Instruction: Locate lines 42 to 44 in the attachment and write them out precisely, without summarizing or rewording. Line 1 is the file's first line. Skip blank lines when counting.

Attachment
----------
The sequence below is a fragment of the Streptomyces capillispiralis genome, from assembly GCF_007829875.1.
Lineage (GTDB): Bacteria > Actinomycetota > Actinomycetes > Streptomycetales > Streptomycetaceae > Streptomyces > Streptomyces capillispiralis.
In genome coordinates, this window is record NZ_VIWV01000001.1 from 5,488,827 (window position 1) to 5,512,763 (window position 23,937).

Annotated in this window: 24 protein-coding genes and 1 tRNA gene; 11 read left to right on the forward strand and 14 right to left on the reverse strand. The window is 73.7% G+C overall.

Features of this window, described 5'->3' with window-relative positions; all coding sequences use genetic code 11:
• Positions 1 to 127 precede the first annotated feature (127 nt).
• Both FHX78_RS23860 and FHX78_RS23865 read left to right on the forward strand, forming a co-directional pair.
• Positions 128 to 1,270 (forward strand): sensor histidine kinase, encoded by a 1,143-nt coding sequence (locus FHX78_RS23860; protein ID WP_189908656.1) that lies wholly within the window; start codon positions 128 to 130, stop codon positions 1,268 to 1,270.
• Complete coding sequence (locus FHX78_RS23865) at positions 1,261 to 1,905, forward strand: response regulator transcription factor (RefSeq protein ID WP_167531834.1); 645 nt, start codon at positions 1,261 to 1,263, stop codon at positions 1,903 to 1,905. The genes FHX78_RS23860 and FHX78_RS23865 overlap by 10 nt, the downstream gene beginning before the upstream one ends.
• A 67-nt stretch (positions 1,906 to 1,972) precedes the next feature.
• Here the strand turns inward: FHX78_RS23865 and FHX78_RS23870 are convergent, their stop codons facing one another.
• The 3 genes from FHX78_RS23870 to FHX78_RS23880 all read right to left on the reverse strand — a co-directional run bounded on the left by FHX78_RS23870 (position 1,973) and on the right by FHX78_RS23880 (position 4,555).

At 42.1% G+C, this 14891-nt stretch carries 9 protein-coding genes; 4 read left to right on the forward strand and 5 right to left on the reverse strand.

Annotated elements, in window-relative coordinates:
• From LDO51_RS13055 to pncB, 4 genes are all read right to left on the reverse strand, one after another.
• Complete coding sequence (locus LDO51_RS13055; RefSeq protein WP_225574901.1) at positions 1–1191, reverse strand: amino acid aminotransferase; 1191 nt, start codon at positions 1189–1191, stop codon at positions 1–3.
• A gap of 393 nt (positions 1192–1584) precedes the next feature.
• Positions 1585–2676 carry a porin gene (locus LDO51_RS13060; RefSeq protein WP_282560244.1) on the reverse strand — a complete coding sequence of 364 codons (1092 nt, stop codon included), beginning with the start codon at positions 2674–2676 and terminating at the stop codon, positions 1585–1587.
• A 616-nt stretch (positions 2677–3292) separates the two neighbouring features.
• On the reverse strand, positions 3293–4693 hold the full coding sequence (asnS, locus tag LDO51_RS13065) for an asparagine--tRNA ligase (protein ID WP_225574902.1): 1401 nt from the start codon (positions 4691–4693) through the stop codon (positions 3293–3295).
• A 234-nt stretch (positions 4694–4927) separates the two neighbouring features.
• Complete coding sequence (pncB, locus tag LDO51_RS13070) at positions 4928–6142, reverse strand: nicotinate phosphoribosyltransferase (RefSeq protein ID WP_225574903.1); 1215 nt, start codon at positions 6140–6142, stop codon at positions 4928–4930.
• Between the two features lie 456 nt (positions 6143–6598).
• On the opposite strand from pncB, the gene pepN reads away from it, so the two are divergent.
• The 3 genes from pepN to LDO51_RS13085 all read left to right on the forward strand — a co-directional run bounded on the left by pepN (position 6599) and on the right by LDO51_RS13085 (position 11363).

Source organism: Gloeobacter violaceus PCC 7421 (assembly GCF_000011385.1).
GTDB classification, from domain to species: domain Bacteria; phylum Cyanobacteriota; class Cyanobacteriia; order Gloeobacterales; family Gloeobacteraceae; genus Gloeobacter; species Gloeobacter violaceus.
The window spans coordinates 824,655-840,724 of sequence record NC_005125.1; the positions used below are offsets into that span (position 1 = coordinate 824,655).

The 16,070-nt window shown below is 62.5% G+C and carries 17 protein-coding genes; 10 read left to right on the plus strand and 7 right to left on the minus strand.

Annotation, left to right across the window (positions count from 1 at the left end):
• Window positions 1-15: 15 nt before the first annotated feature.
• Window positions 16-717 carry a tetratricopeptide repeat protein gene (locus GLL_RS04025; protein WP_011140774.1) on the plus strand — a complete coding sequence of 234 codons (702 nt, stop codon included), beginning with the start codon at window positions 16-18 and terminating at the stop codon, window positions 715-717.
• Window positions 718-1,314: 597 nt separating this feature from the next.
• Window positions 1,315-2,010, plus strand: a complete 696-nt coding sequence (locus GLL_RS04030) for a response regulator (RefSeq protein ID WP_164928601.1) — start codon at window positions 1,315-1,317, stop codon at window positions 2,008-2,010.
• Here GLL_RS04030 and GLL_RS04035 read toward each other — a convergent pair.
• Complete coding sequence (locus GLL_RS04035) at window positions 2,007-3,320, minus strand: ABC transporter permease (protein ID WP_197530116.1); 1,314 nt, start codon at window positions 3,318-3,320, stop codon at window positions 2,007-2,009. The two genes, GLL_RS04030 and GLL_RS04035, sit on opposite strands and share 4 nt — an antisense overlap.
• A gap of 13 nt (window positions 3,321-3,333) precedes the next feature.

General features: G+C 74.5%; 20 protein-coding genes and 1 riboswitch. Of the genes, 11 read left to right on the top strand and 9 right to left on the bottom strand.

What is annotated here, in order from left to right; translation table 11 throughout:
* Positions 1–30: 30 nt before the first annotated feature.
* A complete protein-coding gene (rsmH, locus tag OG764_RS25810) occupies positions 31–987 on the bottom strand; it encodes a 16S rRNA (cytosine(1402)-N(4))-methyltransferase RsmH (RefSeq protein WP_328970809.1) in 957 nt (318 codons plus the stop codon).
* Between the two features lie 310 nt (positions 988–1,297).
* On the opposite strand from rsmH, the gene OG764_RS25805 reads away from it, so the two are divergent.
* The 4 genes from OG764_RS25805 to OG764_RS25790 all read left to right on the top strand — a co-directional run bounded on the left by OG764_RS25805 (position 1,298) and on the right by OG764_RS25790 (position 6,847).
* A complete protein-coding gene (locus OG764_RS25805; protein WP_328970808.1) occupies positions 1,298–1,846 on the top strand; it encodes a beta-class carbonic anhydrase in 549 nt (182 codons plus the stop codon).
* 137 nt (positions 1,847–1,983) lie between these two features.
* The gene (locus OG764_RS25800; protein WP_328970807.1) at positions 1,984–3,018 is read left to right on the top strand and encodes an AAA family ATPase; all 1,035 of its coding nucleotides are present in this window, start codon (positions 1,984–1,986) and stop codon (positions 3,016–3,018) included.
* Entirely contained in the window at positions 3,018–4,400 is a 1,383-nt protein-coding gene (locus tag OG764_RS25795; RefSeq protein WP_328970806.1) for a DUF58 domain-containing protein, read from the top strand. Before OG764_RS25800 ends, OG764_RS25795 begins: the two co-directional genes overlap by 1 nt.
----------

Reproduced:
* Between the two features lie 310 nt (positions 988–1,297).
* On the opposite strand from rsmH, the gene OG764_RS25805 reads away from it, so the two are divergent.
* The 4 genes from OG764_RS25805 to OG764_RS25790 all read left to right on the top strand — a co-directional run bounded on the left by OG764_RS25805 (position 1,298) and on the right by OG764_RS25790 (position 6,847).